ALC201: Looking For Love Online

ALC201, Module 2 Exercise

 

 

Reflection

In my video I have attempted to explain and argue the reasons why online dating has become increasingly accepted by society. I decided to focus on the rise in the number of older people using online dating. Gays and online dating being accessible to a wider audience, and, mobile applications and how they make online dating convenient.

My video is an attempt to use the conventions of speech style writing and convert them into an online format. Because of this, I chose to film myself talking about my chosen topic. I also decided to include a couple screenshots of websites in order to provide a wider context for my argument.

In order to make my video more engaging I also chose to use Creative Commons material. I decided to use Flickr for my opening image. The image is a direct reference to my argument about online dating moving to mobile technologies and I believe it helps set the scene for what the video will be about. I have also chosen to use Creative Commons music for the entirety of my video. I chose to do this because I believe it helps set a scholarly tone and mood for the video.

Before I created my video I read several articles about online dating as well as searching through various scholarly texts and articles. I used the chapter: “Shopping for love: online dating and the making of a cyber culture of romance,” by DeMasi as the foundation for making my video and also in the search of further research. I also used several studies to form the basis of my argument as I feel they provide solid evidence of the rise in popularity of online dating. For my argument about online dating being important for the gay population I used: “From the Web Comes a Man,” by Mowlabocus. In this book Mowlabocus focuses on one of the most important online dating websites for gays, I feel he also explained well why gay populations use online dating.

In order to make my video I used the program Adobe Premiere Elements. Having only used the program on one previous occasion I had to play around with various settings to figure out how the program worked. In order to place screenshots within the video I also viewed a tutorial from the program which showed me how to insert images over a video clip.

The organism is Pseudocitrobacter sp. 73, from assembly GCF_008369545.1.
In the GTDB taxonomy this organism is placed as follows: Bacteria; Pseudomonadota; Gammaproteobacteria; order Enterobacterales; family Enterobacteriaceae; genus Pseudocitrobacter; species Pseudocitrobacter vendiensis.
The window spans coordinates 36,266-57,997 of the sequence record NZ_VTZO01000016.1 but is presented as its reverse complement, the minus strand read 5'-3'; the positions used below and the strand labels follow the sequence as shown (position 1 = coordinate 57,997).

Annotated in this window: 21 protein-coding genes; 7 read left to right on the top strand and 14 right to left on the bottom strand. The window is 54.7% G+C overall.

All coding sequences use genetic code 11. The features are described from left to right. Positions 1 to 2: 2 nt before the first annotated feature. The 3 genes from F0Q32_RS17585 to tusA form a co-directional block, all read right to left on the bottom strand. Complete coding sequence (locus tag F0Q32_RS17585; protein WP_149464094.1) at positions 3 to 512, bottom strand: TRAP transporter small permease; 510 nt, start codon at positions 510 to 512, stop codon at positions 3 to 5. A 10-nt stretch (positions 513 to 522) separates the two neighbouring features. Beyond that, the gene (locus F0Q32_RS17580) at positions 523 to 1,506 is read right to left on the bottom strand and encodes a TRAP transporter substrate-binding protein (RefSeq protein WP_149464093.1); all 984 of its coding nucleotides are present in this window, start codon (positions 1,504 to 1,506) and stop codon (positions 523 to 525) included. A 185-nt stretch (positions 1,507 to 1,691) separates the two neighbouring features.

Because my film was so heavy with talking, filming was problematic. I also attempted to talk directly to the camera and not look at my notes. I believe this attempt made my film a little more personal than it would have been, however, it also meant that I filmed the video is small snippets, some of which do not match up as the light changed the room throughout the filming. I tried to combat this by changing the lighting settings of individual clips and I think this helped.

The rest of the creation of the film was relatively simple. Placing the clips in the program, cutting them and arranging them was a simple process.  Similarly exporting the film was easy with various saving options available.

I used my Google account to upload my finished product to YouTube, a process which was relatively short even though I have never done it before.

Through completing this exercise I learnt what a simple process making a video and distributing it online can be. I also discovered more about the work and planning that needs to go into creating this a video and of how much you can present in a certain amount of time. However, I feel the most beneficial thing I learnt was how to enrich videos through the use of creative commons music and images.

 

References
Arndt, B, 2014, Love across the ages in online dating, The Age, February 18, retrieved September 1, 2014, <http://www.theage.com.au/national/love-across-the-ages-in-online-dating-20140217-32w6a.html&gt;

DeMasi, S 2011, ‘Shopping for love: online dating and the making of a cyber culture of romance’, in Seidman, S and Meeks, C (eds.), Introducing the New Sexuality Studies, Routledge, Abingdon and New York, pp. 206-13

Kang, T and Hoffman, L, 2011, ‘Why Would You Decide to Use an Online Dating Site? Factors That Lead to Online Dating’, Communication Research Reports, 28, 3, pp. 205-213, Communication & Mass Media Complete, EBSCOhost, viewed 30 August 2014.

Quiroz, P, 2013, ‘From Finding the Perfect Love Online to Satellite Dating and ‘Loving-the-One-You’re Near’: A Look at Grindr, Skout, Plenty of Fish, Meet Moi, Zoosk and Assisted Serendipity’, Humanity & Society, 37, 2, p. 181, Publisher Provided Full Text Searching File, EBSCOhost, viewed 29 August 2014.

Mowlabocus, S, 2010, “From the Web Comes a Man’: Profiles, Identity and Embodiment in Gay Dating/Sex Websites.” Gaydar Culture : Gay Men, Technology And Embodiment In The Digital Age, Farnham, Surrey, England: Ashgate, eBook Collection (EBSCOhost), EBSCOhost, viewed 30 August 2014.

Stephure, R, Boon, S, MacKinnon, S, and Deveau, V 2009, ‘Internet Initiated Relationships: Associations Between Age and Involvement in Online Dating’, Journal Of Computer-Mediated Communication, 14, 3, pp. 658-681, Communication & Mass Media Complete, EBSCOhost, viewed 30 August 2014.

Thomas, 2014, online dating, used with Creative Commons Permission, <https://flic.kr/p/oeqpYE&gt;, retrieved September 1, 2014.

Song used with Creative Commons permission, Son Lux, <http://freemusicarchive.org/music/son_lux/deximer/06_enough_of_our_machines_johnny_ripper_remix&gt;, retrieved September 4, 2014.

http://www.gaydar.net/, accessed Sepetember 4, 2014.

http://www.rsvp.com.au/, accessed Sepetember 4, 2014.

Advertisements

Leave a Reply

Fill in your details below or click an icon to log in:

WordPress.com Logo

You are commenting using your WordPress.com account. Log Out / Change )

Twitter picture

You are commenting using your Twitter account. Log Out / Change )

Facebook photo

You are commenting using your Facebook account. Log Out / Change )

Google+ photo

You are commenting using your Google+ account. Log Out / Change )

Connecting to %s